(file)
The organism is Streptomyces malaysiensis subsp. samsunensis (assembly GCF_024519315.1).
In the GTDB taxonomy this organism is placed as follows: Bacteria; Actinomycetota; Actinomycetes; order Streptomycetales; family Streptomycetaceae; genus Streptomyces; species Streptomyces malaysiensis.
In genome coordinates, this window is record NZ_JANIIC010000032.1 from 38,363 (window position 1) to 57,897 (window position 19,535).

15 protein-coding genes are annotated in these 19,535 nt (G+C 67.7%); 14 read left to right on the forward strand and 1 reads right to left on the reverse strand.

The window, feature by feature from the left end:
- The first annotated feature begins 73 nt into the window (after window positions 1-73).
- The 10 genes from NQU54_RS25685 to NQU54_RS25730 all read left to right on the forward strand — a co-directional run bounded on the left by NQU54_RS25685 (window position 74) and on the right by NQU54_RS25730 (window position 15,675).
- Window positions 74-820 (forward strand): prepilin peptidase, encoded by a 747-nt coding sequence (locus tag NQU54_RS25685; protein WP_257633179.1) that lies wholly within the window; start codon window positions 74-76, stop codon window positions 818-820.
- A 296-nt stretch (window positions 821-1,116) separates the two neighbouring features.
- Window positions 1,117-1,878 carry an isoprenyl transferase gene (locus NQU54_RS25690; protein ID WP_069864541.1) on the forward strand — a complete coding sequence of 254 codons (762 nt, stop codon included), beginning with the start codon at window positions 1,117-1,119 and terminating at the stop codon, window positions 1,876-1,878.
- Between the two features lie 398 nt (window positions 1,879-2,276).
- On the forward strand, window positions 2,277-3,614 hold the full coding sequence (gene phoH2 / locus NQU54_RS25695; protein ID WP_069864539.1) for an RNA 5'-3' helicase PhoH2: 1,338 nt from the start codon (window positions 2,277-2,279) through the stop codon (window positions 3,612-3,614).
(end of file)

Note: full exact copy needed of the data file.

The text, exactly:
The organism is Streptomyces malaysiensis subsp. samsunensis (assembly GCF_024519315.1).
In the GTDB taxonomy this organism is placed as follows: Bacteria; Actinomycetota; Actinomycetes; order Streptomycetales; family Streptomycetaceae; genus Streptomyces; species Streptomyces malaysiensis.
In genome coordinates, this window is record NZ_JANIIC010000032.1 from 38,363 (window position 1) to 57,897 (window position 19,535).

15 protein-coding genes are annotated in these 19,535 nt (G+C 67.7%); 14 read left to right on the forward strand and 1 reads right to left on the reverse strand.

The window, feature by feature from the left end:
- The first annotated feature begins 73 nt into the window (after window positions 1-73).
- The 10 genes from NQU54_RS25685 to NQU54_RS25730 all read left to right on the forward strand — a co-directional run bounded on the left by NQU54_RS25685 (window position 74) and on the right by NQU54_RS25730 (window position 15,675).
- Window positions 74-820 (forward strand): prepilin peptidase, encoded by a 747-nt coding sequence (locus tag NQU54_RS25685; protein WP_257633179.1) that lies wholly within the window; start codon window positions 74-76, stop codon window positions 818-820.
- A 296-nt stretch (window positions 821-1,116) separates the two neighbouring features.
- Window positions 1,117-1,878 carry an isoprenyl transferase gene (locus NQU54_RS25690; protein ID WP_069864541.1) on the forward strand — a complete coding sequence of 254 codons (762 nt, stop codon included), beginning with the start codon at window positions 1,117-1,119 and terminating at the stop codon, window positions 1,876-1,878.
- Between the two features lie 398 nt (window positions 1,879-2,276).
- On the forward strand, window positions 2,277-3,614 hold the full coding sequence (gene phoH2 / locus NQU54_RS25695; protein ID WP_069864539.1) for an RNA 5'-3' helicase PhoH2: 1,338 nt from the start codon (window positions 2,277-2,279) through the stop codon (window positions 3,612-3,614).